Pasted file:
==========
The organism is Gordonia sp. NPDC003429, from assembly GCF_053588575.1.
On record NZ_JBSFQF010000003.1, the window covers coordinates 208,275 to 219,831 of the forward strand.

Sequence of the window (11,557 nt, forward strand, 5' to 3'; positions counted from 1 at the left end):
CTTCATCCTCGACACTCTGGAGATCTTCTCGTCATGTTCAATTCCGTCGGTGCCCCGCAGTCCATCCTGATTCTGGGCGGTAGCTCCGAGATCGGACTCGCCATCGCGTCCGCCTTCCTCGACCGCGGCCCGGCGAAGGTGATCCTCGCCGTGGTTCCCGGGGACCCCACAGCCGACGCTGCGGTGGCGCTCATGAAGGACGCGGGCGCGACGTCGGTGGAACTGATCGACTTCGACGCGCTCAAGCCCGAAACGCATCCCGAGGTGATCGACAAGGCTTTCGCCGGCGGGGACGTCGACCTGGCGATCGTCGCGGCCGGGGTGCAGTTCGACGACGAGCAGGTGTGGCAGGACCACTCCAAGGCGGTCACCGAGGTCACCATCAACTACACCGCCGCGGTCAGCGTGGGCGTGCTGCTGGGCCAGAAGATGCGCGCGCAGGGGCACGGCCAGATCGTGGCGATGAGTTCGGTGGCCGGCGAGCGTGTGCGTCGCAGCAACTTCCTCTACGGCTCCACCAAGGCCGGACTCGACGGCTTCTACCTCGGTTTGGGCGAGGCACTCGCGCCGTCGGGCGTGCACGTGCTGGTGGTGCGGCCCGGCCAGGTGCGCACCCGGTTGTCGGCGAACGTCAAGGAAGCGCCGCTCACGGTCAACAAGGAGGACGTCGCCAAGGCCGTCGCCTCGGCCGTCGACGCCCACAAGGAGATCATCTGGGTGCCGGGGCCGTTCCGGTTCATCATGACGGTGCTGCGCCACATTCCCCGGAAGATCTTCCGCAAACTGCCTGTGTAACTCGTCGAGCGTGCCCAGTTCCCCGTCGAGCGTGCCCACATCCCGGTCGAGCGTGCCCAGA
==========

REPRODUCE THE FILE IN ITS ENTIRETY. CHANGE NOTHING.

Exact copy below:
The organism is Gordonia sp. NPDC003429, from assembly GCF_053588575.1.
On record NZ_JBSFQF010000003.1, the window covers coordinates 208,275 to 219,831 of the forward strand.

Sequence of the window (11,557 nt, forward strand, 5' to 3'; positions counted from 1 at the left end):
CTTCATCCTCGACACTCTGGAGATCTTCTCGTCATGTTCAATTCCGTCGGTGCCCCGCAGTCCATCCTGATTCTGGGCGGTAGCTCCGAGATCGGACTCGCCATCGCGTCCGCCTTCCTCGACCGCGGCCCGGCGAAGGTGATCCTCGCCGTGGTTCCCGGGGACCCCACAGCCGACGCTGCGGTGGCGCTCATGAAGGACGCGGGCGCGACGTCGGTGGAACTGATCGACTTCGACGCGCTCAAGCCCGAAACGCATCCCGAGGTGATCGACAAGGCTTTCGCCGGCGGGGACGTCGACCTGGCGATCGTCGCGGCCGGGGTGCAGTTCGACGACGAGCAGGTGTGGCAGGACCACTCCAAGGCGGTCACCGAGGTCACCATCAACTACACCGCCGCGGTCAGCGTGGGCGTGCTGCTGGGCCAGAAGATGCGCGCGCAGGGGCACGGCCAGATCGTGGCGATGAGTTCGGTGGCCGGCGAGCGTGTGCGTCGCAGCAACTTCCTCTACGGCTCCACCAAGGCCGGACTCGACGGCTTCTACCTCGGTTTGGGCGAGGCACTCGCGCCGTCGGGCGTGCACGTGCTGGTGGTGCGGCCCGGCCAGGTGCGCACCCGGTTGTCGGCGAACGTCAAGGAAGCGCCGCTCACGGTCAACAAGGAGGACGTCGCCAAGGCCGTCGCCTCGGCCGTCGACGCCCACAAGGAGATCATCTGGGTGCCGGGGCCGTTCCGGTTCATCATGACGGTGCTGCGCCACATTCCCCGGAAGATCTTCCGCAAACTGCCTGTGTAACTCGTCGAGCGTGCCCAGTTCCCCGTCGAGCGTGCCCACATCCCGGTCGAGCGTGCCCAGA